Lone dissenter on Maine task force

NFOIC board president and Maine Freedom of Information Coalition member lone dissenter on Maine task force recommendation to digitize public records yet restrict online access to attorneys only. Read more……

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Maine lawmakers routinely use private email for public business

Private email for public business was a front and center controversy during the presidential election.

Now the I-Team discovers some Maine lawmakers routinely bypass the state email server and use their personal accounts for state business, raising questions of transparency and accountability.

Even when they're in session, most Maine lawmakers are never far from their devices and their emails, in constant contact with lobbyists, donors, and their constituents.

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South Portland Police Department releases its body camera policy

The South Portland Police Department has released the document that spells out its officers should use the body cameras that they will begin wearing in a few weeks.

The department posted the policy on its Facebook page following calls from civil liberties advocates for assurance the the cameras will not be used to invade people’s privacy. The policy was not initially released when the department announced that it would begin using the technology. The ACLU of Maine filed a public records request for the document, according Legal Director Zach Heiden.

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Lawmaker’s call to stop recording Maine legislative committees thwarted

In what could be a blow to public access to Maine’s State House proceedings, Sen. Garrett Mason, R-Lisbon, is questioning whether legislative committee meetings should continue to be recorded and archived.

Streamed online, the public meetings of the Legislature and its standing committees are available to anyone with an Internet connection. The sessions are also digitally recorded and are made available upon request to those who ask for them. Also streamed, recorded and archived are the proceedings of the state House and Senate.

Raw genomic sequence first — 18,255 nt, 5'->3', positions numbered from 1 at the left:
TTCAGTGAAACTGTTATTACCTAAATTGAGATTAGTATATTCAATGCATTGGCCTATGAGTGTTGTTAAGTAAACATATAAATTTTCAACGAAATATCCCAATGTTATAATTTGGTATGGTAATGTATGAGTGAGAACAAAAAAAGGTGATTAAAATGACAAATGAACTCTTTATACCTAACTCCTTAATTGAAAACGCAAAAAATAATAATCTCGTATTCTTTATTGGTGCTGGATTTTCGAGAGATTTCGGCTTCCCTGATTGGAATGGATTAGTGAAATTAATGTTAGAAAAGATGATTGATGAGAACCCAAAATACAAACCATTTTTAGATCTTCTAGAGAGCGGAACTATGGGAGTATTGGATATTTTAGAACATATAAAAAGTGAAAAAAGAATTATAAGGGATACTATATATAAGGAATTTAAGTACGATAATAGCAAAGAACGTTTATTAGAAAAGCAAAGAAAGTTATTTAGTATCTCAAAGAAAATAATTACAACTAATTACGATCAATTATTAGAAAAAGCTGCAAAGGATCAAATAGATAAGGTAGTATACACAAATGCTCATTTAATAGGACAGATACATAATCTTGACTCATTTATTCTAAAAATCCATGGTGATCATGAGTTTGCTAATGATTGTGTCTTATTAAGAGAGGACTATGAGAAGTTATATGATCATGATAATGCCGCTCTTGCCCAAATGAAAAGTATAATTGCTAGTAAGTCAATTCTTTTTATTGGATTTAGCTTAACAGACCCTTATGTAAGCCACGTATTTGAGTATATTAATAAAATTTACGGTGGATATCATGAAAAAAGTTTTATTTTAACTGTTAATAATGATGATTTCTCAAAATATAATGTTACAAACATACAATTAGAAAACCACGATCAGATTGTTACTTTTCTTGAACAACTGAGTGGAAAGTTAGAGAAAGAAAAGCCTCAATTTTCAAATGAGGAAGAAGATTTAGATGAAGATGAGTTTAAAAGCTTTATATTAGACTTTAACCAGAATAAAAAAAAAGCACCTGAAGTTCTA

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Editorial: Fine would teach Maine education funding panel about open meetings law

The first meeting this week of a special state commission on education funding has made clear that the panel has a lot to learn about government transparency and accountability.

The group flouted Maine’s open-meetings law by getting together behind closed doors. Each member of the commission could now face a hefty fine – and they should, if the public’s right to know is to stand for anything.

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A Year of Progress and Achievement for Maine Government Technology

Throughout 2015, the state of Maine, in partnership with its eGovernment portal provider InforME, made significant strides and advancements to the state’s web presence (www.Maine.gov) creating new ways for citizens and businesses to engage with government online. These advancements have further cemented Maine’s web presence as one of the best government websites in the nation.

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Transparency bill gets second life in Maine Legislature

A state senator from Cape Neddick is hoping her initiative aimed at improving government transparency will be revived this week.

Democrat Dawn Hill will have to convince at least one Republican leader to support her efforts to enhance the flow of information between state agencies and the Legislature. The legislative council rejected Hill's bill last month along party lines, but the sponsor says there are new developments that warrant a second look.

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